Claude Monet. Water Lilies. 1914-26
Ann Temkin: When Abstract Expressionism became a popular mode of painting in the early 1950s all of a sudden the Water Lilies, which had been of little interest, became of great interest. It was as if a precursor to Abstract Expressionism had been lying there unnoticed.
Alfred Barr, the Head of Collections at MoMA bought one Water Lilies panel in 1955, the first to enter the collection. It became one of the most popular acquisitions the Museum had made in the twenty-five years of its history.
Narrator: The Museum acquired another panel in 1956. Two years later there was a fire in the Museum. Fortunately, there was a rapid response from the New York City Fire Department.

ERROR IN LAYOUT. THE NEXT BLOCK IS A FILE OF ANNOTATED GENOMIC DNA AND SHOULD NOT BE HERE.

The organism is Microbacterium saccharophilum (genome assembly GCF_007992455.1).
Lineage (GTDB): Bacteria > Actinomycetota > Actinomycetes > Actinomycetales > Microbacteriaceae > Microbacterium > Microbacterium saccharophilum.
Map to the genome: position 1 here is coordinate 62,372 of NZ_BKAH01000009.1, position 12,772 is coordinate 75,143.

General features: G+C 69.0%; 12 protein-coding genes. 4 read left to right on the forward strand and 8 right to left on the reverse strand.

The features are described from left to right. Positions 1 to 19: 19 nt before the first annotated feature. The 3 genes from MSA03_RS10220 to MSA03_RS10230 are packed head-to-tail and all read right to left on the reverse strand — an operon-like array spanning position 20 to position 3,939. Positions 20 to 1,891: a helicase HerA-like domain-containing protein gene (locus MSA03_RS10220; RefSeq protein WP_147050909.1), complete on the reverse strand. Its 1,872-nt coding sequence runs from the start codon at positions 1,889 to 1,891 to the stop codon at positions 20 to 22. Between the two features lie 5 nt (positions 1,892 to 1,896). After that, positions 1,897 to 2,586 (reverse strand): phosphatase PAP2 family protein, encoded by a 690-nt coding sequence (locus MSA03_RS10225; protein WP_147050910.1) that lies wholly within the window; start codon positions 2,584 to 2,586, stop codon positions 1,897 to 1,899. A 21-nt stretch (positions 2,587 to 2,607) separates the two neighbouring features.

Ann Temkin: Virtually all of the collection and the works that were on loan there were saved from any damage. However, there were exceptions. And two of those exceptions were both of the Water Lily canvases. There was an outpouring of sympathy from all over the world. We have fantastic letters in our files from artists, from collectors, from ordinary citizens saying, "Oh, we are so sorry about the loss of those water lily paintings." What the Museum decided to do was to go back as quickly as possible to Paris and try to buy more. And indeed in 1959 the triptych that you see here was acquired with great fanfare and much relief on everyone's part.